The fraction was dried by evaporation under vacuum (12 Torr) at 35° C. The desalted disaccharide A was redissolved in H2 O:TEA 1000:1, (v/v) for biological and biochemical tests or in chloroform:methanol 2:1, (v/v) for FAB-MS.

Preparation of the sodium salt form

A column comprising 10 g reversed-phase C18 Prep Sep Pak (Waters No. 10001, Preparative C18, 125 Å) was preconditioned successively with 50 ml of CH3 CN and 50 ml of CH3 CN:H2 O 1:1, (v/v).

The sample (HPLC fraction) was added to the column after dilution with 1 volume of H2 O. After adsorption, the column was washed with 100 ml of CH3 CN:H2 O 1:1, (v/v)+5 mM TBAP. The disaccharide was then removed with 50 ml of propan-2-ol:H2 O 9:1, (v/v)+5 mM TBAP.

The resulting fraction was purified as follows. A column comprising 20 ml Q-Sepharose fast flow (Pharmacia 17-0510-01) was conditioned successively with 30 ml of NaOH 1M, washed with H2 O to neutralize, with 30 ml of HCl 1M and washed with H2 O to neutralize.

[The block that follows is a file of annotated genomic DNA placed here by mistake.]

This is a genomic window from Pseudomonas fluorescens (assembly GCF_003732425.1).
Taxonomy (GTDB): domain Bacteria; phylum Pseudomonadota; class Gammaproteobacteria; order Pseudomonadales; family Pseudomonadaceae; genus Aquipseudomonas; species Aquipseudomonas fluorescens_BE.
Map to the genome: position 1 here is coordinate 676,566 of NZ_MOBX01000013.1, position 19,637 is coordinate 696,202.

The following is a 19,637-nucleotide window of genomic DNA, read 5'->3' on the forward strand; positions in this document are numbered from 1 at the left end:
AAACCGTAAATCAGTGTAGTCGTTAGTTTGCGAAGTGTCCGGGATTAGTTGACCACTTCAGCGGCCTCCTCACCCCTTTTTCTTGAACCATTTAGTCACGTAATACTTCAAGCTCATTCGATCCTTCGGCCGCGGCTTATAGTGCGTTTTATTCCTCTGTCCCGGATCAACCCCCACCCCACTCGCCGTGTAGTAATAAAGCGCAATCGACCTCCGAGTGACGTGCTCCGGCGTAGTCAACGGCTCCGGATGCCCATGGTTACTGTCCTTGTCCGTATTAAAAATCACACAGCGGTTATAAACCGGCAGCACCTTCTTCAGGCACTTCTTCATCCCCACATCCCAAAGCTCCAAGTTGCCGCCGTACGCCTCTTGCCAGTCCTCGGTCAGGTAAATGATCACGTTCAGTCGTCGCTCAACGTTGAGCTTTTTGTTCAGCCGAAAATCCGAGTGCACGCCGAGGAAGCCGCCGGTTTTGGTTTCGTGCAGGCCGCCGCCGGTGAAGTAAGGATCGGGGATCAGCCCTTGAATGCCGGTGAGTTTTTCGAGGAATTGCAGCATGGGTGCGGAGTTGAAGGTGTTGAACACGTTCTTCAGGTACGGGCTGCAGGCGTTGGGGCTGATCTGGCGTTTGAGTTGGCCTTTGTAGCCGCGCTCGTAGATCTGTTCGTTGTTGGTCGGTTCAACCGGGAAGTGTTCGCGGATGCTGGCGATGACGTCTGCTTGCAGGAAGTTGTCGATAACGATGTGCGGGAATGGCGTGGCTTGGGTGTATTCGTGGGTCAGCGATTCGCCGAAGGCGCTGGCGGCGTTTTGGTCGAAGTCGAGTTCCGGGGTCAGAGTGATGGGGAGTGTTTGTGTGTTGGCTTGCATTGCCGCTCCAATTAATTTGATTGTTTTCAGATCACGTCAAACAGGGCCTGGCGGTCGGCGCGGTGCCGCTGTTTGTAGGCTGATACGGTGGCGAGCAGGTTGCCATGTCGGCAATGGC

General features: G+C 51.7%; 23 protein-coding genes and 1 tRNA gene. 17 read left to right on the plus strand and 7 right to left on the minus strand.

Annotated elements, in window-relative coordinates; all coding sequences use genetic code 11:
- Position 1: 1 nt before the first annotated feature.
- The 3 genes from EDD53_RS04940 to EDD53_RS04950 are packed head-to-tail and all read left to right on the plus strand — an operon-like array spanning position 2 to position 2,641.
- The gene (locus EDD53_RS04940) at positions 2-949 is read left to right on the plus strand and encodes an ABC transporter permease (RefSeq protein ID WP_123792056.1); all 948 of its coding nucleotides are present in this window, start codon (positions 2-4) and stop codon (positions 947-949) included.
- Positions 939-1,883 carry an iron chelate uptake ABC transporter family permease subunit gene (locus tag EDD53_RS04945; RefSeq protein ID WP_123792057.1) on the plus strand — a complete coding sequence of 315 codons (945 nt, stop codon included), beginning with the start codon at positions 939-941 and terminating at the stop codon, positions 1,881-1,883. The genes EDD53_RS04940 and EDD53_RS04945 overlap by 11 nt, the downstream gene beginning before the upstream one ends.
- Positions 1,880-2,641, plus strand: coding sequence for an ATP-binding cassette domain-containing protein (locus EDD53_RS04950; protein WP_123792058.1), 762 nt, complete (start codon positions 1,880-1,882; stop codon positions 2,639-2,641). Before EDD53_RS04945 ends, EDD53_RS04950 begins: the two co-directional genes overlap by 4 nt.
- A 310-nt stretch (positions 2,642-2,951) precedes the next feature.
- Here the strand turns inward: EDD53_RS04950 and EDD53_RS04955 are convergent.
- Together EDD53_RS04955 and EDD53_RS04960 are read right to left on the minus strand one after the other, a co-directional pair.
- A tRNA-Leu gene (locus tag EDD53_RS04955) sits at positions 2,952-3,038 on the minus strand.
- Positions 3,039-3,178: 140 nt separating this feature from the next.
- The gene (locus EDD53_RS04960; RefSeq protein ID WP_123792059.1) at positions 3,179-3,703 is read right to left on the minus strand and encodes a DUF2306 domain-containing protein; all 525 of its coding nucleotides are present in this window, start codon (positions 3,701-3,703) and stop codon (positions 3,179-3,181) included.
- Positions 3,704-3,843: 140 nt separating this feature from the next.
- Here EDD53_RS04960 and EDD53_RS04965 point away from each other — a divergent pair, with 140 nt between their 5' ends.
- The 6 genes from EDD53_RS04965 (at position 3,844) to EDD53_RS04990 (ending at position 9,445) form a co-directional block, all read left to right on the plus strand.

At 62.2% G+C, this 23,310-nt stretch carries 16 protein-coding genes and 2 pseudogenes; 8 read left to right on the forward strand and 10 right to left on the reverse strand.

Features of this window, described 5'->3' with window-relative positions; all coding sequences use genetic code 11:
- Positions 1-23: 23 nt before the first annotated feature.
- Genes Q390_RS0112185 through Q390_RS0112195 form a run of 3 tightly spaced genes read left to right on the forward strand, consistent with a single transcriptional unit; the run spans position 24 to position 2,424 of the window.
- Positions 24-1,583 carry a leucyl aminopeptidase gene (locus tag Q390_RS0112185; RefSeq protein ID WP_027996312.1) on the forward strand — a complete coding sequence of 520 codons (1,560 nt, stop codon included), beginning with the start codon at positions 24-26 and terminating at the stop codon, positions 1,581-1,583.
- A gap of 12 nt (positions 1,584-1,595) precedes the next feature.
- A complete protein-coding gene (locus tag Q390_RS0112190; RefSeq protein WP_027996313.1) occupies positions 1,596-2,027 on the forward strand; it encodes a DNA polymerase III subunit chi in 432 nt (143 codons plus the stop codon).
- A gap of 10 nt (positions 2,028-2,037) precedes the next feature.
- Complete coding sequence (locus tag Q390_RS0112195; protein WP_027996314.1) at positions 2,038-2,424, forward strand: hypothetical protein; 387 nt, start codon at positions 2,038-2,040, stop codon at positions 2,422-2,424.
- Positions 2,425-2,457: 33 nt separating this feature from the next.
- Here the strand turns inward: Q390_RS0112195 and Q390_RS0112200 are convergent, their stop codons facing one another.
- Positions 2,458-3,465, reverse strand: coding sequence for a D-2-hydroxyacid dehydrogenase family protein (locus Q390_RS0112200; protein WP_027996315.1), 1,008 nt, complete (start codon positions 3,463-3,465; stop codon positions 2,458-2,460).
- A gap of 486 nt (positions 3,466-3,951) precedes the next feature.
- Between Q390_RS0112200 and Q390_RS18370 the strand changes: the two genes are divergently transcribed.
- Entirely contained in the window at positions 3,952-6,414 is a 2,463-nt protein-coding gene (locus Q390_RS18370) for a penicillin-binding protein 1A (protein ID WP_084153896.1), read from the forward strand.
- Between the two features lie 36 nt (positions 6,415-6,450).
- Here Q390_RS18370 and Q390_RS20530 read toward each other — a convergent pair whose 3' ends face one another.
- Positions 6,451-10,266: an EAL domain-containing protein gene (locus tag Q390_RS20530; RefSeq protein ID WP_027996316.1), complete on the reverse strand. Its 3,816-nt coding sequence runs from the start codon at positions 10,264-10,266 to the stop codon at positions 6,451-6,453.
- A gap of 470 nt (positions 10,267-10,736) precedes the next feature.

The sample was applied directly to the column. After adsorption the non adsorbed material was eliminated with 200 ml H2 O and 100 ml propan-2-ol:H2 O 9:1, (v/v). The disaccharide was eluted with 100 ml of NaCl 0.9%:isopropanol 1:1, (v/v).

The final purification was effected as follows. A column comprising 10 g reversed-phase C18 Prep Sep Pak was preconditioned successively with 50 ml of CH3 CN, 50 ml of CHCl3 --CH3 OH 2:1, (v/v), 50 ml of CH3 CN and 50 ml of 50% CH3 CN:H2 O 1:1, (v/v). The sample was added to the column after dilution with 1 volume of H2 O. After adsorption, the column was washed successively with 200 ml of H2 O, 200 ml of propan-2-ol:H2 O 9:1, (v/v) and 50 ml of CH3 CN. The disaccharide was eluted with 50 ml CHCl3 --CH3 OH 2:1, (v/v). The fraction was dried by evaporation under vacuum (12 Torr) at 35° C.